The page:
France's foreign minister has rejected weapons requests by the Syrian rebel forces, saying Thursday that arming the Syrian opposition could lead to catastrophic civil war.
The Syrian opposition is divided as it marks one year since its uprising against President Bashar Assad's regime began, and diplomatic efforts to end the bloodshed are showing few signs of progress.
"We are waiting for the international community to act and not talk. That means do what it takes in Syria," Syrian opposition leader Burhan Ghalioun told a rally in Paris on Thursday night marking the anniversary.
Russia, a powerful ally of Syria's, is opposed to any new sanctions or international action in Syria, but offered its support Thursday to former U.N. secretary-general Kofi Annan in his efforts to help end the violence.
Annan met twice with Assad over the weekend and made proposals to end the bloodshed. Annan spokesman Ahmad Fawzi told AP that Syria responded, Annan had questions and there has been another exchange and a phone conversation with Syrian Foreign Minister Walid al-Moallem.
Annan, the joint U.N. and Arab League special envoy, has also spoken to other international actors before his videoconference briefing to the Security Council at a closed meeting Friday morning, Fawzi said.
U.N. Secretary-General Ban Ki-moon, on the first anniversary of the uprising, urged the government and opposition to cooperate with Annan to stop the bloodshed and find a political solution. He said well over 8,000 people have been killed and blamed the government for resorting to repression instead of peaceful political dialogue.
"It is urgent to break the cycle of violence, stop military operations against civilians and prevent a further militarization of the conflict in Syria," U.N. spokesman Martin Nesirky said.
The U.N. advisers on preventing genocide and protecting civilians in conflict went further, saying in a joint statement that "there is strong and growing evidence that crimes against humanity are being committed in Syria."
Francis Deng and Edward Luck warned that the government's increasingly violent assault, encouraged by a lack of concerted international action, was deepening sectarian divides and bringing the country "to the brink of civil war."
Syrian rebel forces are asking for new weapons after two significant defeats by government troops. But leading world powers such as the United States and France seem wary of getting embroiled in a new conflict after months of NATO-led airstrikes in Libya.
"The Syrian people are deeply divided, and if we give arms to a certain faction of the Syrian opposition, we would make a civil war among Christians, Alawites, Sunnis and Shiites," French Foreign Minister Alain Juppe said on France-Culture radio Thursday.
France, Syria's former colonial ruler, is backing the opposition against Assad and pushing for Assad's departure. Juppe says arming the opposition could lead to "a catastrophe even larger than the one that exists today."
Divisions among the Syrian opposition have kept them from forming a single unified force that the international community is rallying behind.
Juppe's comments echoed those of President Barack Obama in Washington on Wednesday, who warned that an international response could lead to more deaths.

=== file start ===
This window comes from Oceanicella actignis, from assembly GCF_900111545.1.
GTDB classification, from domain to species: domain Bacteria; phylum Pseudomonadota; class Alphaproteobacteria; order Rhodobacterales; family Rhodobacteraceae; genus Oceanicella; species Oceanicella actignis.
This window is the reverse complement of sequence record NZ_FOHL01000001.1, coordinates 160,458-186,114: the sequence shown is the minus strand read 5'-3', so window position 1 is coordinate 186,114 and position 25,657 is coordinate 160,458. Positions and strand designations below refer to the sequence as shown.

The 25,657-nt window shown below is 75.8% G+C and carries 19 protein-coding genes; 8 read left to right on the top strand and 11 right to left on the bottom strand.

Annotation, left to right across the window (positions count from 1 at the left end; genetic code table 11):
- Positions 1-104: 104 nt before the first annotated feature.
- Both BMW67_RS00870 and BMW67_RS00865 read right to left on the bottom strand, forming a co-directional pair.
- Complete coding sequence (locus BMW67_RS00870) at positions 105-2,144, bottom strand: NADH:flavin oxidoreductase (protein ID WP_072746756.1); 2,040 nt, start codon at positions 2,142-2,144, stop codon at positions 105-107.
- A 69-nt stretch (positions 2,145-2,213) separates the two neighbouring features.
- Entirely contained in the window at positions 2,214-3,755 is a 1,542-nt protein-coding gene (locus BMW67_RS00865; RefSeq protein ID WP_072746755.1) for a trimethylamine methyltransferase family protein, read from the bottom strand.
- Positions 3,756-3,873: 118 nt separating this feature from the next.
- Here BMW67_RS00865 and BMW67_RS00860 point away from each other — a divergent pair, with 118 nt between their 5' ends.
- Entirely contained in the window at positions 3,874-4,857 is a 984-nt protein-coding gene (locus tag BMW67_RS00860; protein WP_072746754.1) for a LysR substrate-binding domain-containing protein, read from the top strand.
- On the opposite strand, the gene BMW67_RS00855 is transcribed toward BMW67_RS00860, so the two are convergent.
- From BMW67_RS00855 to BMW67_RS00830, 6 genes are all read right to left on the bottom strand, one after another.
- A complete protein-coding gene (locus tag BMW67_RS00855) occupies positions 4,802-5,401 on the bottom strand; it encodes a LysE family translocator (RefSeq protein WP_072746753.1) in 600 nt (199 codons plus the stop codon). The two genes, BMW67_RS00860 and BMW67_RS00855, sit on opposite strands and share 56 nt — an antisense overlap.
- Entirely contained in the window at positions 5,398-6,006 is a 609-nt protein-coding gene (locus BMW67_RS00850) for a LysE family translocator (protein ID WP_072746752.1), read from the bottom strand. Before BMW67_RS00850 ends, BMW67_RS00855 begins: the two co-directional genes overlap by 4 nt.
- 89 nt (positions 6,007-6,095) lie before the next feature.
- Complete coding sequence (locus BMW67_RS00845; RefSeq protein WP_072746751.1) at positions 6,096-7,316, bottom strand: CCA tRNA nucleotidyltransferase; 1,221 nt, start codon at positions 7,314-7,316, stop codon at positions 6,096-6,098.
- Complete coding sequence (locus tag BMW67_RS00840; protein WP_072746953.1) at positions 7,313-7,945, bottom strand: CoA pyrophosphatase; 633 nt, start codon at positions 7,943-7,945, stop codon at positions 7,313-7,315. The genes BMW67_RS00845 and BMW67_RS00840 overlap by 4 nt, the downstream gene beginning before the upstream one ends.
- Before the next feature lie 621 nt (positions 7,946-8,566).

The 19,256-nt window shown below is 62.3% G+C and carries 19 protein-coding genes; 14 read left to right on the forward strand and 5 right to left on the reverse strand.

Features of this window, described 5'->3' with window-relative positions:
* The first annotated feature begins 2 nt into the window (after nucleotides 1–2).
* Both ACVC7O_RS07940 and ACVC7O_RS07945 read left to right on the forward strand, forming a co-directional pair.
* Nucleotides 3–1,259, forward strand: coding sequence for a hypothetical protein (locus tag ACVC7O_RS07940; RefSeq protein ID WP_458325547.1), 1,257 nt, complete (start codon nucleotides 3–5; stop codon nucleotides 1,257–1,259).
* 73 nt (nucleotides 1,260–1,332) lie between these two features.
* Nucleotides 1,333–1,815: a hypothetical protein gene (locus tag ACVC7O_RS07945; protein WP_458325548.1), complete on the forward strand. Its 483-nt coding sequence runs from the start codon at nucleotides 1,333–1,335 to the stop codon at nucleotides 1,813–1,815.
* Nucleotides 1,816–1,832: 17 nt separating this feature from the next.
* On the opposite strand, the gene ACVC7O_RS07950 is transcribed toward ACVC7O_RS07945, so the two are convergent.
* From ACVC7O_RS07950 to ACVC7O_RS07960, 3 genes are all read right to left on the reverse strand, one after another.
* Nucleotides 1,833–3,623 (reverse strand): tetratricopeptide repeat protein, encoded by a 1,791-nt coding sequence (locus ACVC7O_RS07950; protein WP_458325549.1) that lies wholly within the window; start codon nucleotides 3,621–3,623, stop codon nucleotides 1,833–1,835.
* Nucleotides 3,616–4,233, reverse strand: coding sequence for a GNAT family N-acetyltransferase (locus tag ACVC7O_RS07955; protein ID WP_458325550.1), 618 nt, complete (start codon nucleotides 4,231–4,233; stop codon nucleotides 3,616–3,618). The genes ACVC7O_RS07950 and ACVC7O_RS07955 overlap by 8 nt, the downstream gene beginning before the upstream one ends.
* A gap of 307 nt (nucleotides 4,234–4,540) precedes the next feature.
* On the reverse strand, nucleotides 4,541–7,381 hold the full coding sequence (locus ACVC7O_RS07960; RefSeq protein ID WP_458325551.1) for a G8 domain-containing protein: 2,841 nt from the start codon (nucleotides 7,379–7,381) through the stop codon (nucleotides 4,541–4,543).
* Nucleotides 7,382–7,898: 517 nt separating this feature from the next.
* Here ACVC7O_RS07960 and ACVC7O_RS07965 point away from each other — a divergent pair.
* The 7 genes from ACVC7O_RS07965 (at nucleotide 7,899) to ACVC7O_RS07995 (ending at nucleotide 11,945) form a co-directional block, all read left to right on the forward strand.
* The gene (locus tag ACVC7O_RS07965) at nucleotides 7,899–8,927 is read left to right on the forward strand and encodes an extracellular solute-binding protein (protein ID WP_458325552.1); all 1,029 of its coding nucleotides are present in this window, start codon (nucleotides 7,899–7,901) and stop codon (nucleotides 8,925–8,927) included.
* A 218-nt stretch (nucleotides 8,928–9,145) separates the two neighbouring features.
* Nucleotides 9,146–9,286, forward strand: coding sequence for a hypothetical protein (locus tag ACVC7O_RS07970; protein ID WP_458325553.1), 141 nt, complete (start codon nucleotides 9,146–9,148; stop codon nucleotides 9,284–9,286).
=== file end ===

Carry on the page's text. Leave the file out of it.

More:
"Send us money, we're desperate. Send us weapons," Ahmad Kassem, who coordinates military operations for the rebel Free Syrian Army, told The Associated Press on Wednesday.
Opposition leader Ghalioun insisted that the Free Syrian Army is committed to "the defense and protection of Syrian civilians who are being attacked by a very well-organized and armed army."
Russia, meanwhile, says it is continuing to supply weapons to Syria's government that could be used to fend off external threats _ but not against protesters. Russia backs Assad's claim that the uprising is a foreign conspiracy and that weapons and militants have been brought into Syria from abroad.
Libya's Moammar Gadhafi and Syria's Assad were Russian allies before uprisings last year started sweeping away entrenched Arab leaders. Gadhafi was killed last year.
Russian Foreign Minister Sergey Lavrov spoke by telephone Thursday with Annan and "expressed his support for the envoy's mission, noting that Russia would provide him with active assistance," the Foreign Ministry said.
Lavrov issued unusual criticism of Assad's regime this week, which Germany's foreign minister welcomed. "I hope this is a sign that we will find our way to a common position," Guido Westerwelle said in a statement Thursday.
U.N. humanitarian chief Valerie Amos again appealed to the Syrian government as fighting intensifies to provide unhindered access for aid organizations so they can identify urgent needs and provide emergency care "in a neutral and impartial manner."
She said a Syrian government-led mission will visit Homs, Hama, Daraa and other cities at the center of the country's uprising starting this weekend, accompanied by U.N. and Organization of Islamic Cooperation staff who will assess humanitarian needs and conditions in the cities and towns. The mission will also visit Tartous, Lattakia, Aleppo, Deir el-Zour and rural Damascus, Amos said.
Syrians first took to the streets in March last year to call for political reforms, and the protests spread as Assad's security forces violently cracked down. Some in the opposition have since taken up arms.
Saudi Arabia and Bahrain said Thursday they are closing their embassies in Damascus, after several other countries did the same.
Edith M. Lederer at the United Nations, Lynn Berry in Moscow, Barbara Surk in Dubai and Geir Moulson in Berlin contributed to this report.